In the practice of our invention a catheter is passed cystoscopically to the side of the stone in the urinary tract, a wave guide is passed through the lumen of the catheter and both are made to contact the stone, the wave guide being of such size as to provide lateral motion of the guide within the catheter, an ultrasonic transducer is attached to the wave guide and energized setting the guide into longitudinal and transverse vibration thereby causing an impaction and scraping action of the free end of the guide on the stone resulting in fragmentation or drilling of the stone. Preferably the wave guide is a wire. The cutting area may be irrigated or cooled by passing flushing fluid through the catheter around the wave guide. Preferably the apparatus consists of hollow catheter means adapted to enter the ureter and contact the stone, wave guide means having a diameter smaller than the hollow portion of the catheter means ana adapted to pass through said hollow catheter means to contact the stone, and transducer means engaging the wave guide at the end opposite the stone and imparting both lateral and transverse motion to the wave guide at the end contacting the stone.
In the foregoing general description of our invention we have set out certain objects, purposes and advantages. Other objects, purposes and advantages will be apparent from a consideration of the following description and the accompanying drawings in which:
FIG. I illustrates the apparatus of this invention, partly in section in place in a human urinary system for removing a stone;
FIGS. 2 (a) through 2 (f) illustrates fragmentarily several embodiments of coupling between transducer and wave guide;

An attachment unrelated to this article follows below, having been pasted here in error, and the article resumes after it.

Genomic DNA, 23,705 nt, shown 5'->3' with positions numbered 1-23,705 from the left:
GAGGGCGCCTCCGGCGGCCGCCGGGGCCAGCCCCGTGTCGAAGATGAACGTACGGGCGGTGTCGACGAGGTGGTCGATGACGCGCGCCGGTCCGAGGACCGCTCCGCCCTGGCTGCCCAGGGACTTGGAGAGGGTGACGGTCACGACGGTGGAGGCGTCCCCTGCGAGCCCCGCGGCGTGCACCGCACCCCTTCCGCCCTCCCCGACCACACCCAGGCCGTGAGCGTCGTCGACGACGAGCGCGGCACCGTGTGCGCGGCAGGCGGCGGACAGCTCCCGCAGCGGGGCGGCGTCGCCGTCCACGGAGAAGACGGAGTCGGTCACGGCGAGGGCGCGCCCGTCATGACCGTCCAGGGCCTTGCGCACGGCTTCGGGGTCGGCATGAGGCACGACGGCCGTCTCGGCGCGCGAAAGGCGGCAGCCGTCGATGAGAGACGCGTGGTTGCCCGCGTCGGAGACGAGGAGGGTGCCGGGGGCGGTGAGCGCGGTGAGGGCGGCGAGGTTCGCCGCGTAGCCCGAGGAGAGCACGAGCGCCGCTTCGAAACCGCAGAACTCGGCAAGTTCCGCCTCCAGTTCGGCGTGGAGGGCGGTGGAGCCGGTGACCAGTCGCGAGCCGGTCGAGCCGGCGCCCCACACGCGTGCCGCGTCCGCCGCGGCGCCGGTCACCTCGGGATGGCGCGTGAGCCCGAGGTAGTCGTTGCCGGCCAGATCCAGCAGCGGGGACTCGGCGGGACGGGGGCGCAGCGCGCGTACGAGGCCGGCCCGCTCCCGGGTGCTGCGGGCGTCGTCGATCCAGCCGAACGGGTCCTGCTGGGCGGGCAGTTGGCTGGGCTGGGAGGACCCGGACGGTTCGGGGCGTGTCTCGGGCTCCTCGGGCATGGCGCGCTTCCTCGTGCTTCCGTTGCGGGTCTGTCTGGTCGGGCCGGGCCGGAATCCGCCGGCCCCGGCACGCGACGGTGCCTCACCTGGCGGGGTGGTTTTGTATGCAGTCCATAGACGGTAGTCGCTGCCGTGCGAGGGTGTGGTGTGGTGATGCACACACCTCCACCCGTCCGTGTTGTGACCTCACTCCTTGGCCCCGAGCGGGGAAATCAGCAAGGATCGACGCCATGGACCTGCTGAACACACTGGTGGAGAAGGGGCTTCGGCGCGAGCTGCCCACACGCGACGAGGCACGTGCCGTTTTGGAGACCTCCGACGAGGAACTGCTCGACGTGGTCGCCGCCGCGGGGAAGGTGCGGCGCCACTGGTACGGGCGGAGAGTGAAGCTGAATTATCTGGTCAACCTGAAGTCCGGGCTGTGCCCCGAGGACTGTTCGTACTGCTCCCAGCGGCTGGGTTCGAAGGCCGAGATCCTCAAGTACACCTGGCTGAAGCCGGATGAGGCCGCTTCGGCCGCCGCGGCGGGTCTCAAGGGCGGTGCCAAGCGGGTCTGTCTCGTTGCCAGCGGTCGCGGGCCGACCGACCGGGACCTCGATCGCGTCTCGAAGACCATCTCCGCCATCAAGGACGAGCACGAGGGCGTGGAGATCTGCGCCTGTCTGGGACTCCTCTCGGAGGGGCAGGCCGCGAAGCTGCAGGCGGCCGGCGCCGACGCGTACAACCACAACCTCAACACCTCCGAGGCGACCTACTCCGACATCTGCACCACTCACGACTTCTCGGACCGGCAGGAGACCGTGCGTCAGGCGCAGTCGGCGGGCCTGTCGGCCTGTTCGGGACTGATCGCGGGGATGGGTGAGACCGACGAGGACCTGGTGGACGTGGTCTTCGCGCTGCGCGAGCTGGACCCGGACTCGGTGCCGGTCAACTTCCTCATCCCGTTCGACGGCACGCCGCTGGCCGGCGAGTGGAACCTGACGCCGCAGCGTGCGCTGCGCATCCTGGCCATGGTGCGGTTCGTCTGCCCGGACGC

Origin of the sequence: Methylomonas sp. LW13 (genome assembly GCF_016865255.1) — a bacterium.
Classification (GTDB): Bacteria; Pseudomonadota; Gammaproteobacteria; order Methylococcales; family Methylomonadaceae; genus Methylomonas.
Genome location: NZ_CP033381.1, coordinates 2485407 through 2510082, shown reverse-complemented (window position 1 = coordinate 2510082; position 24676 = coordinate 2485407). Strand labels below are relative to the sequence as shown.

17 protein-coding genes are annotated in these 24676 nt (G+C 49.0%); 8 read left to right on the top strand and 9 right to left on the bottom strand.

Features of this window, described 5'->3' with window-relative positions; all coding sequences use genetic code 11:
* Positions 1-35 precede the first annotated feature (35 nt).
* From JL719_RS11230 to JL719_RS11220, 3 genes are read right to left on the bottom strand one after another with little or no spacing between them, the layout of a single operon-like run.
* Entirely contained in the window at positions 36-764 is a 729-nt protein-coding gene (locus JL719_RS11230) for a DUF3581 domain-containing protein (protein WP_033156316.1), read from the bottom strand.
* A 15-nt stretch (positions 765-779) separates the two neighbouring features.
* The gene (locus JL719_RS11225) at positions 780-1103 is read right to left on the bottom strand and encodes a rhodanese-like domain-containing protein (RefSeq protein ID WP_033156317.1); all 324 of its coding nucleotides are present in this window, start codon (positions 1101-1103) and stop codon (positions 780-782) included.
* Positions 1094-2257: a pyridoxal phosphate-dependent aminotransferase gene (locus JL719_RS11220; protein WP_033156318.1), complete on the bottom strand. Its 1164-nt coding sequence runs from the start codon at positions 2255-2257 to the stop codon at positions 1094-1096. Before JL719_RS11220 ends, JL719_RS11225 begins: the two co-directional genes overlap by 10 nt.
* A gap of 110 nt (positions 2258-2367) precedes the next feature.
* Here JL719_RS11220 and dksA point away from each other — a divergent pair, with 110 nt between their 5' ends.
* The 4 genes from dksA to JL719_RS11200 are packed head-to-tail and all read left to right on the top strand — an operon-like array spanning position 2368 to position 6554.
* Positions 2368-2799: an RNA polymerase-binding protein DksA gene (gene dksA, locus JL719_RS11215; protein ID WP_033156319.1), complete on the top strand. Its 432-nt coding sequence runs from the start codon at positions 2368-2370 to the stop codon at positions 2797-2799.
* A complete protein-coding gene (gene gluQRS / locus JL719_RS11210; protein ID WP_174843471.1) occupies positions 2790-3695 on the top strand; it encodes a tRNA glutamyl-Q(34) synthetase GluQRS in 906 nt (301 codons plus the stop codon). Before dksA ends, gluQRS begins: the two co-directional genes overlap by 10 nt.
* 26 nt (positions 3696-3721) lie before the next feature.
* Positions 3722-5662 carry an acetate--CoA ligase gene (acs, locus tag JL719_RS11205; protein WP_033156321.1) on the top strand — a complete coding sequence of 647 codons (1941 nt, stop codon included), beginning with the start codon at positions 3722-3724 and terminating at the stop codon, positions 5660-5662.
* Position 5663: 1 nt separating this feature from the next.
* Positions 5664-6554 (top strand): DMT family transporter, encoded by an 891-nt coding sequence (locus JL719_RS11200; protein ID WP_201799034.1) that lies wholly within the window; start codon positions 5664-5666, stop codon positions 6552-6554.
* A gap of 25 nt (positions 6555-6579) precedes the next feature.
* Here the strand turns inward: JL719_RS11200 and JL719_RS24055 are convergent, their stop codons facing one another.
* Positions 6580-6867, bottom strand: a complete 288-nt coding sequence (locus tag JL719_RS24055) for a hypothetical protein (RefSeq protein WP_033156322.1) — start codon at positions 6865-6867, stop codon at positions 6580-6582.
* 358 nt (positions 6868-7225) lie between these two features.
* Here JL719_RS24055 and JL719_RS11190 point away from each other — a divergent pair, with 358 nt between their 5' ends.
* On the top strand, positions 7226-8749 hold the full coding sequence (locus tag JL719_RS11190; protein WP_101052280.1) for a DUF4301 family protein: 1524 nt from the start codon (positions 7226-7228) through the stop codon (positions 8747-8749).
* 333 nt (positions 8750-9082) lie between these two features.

FIG. 3 is a side elevational view of an apparatus for controlled fragmentation of stones;
FIG. 4 is a section through a connector for a catheter and wave guide for introducing flush solution into the catheter; and
FIGS. 5 (a) through 5 (d) illustrates in side elevation several embodiments of wave guide cutting and fragmentary ends.
Referring to the drawings we have illustrated a cystoscope I0 inserted through a urethra 11 into a bladder 12. A catheter I3 is inserted through the cystoscope 10, the bladder 12 and into a ureter 14 until its end contacts stone 15. At this point a wave guide in the form ofwire 16 is inserted through the catheter until its end contacts the stone 15. The wire I6 must be of substantially smaller diameter than the lumen diameter of the catheter, preferably less than two-thirds of the lumen diameter. The free end 16a of the wire I6 is attached to a transducer 17 by a set screw 18 or it may simply be abutted against the transducer with the transducer being urged toward the stone to put pressure on the wave guide.
With the catheter and wave guide in fixed position against the stone, the cystoscope is moved to the position which provides the least amount of curvature in the catheter and wave guide. An X-ray picture of the urinary tract is preferably taken at this point to assure contact of the catheter and wave guide with the stone. At this point with contact assured the transducer is energized and the catheter and wave guide are both pushed gently toward the stone until the wave guide has moved a distance equal to the estimated thickness of the stone.
We have found that coupling of the transducer 17 with the wire 16 can take various forms. The transducer can be directly mechanically connected as shown in FIG. 2(a) using a set screw or similar means. This is in general our preferred connection. Due to the high slenderness ration of the guide (wire), this coupling will, above a threshold ultrasonic displacement velocity lead to instability resulting in conversion of longitudi nal motion into transverse motion of the guide, which is desired in the practice of this invention. The same is true of the embodiment of FIG. 2(b) where there is no mechanical attachment between the transducer and wire and coupling is achieved by the force pushing against the wire end to force the wire into contact with the stone. The connections shown in FIGS. 2(6), 2(d) and 2(e) provide indirect conversion of the transducer motion into combined longitudinal and transverse, longitudinal and transverse torsional and longitudinal and transverse ellipsoidal motion respectively at the free end of the wire when it contacts the stone. The connection shown at 2(j) converts the longitudinal motion of the transducer into transverse motion.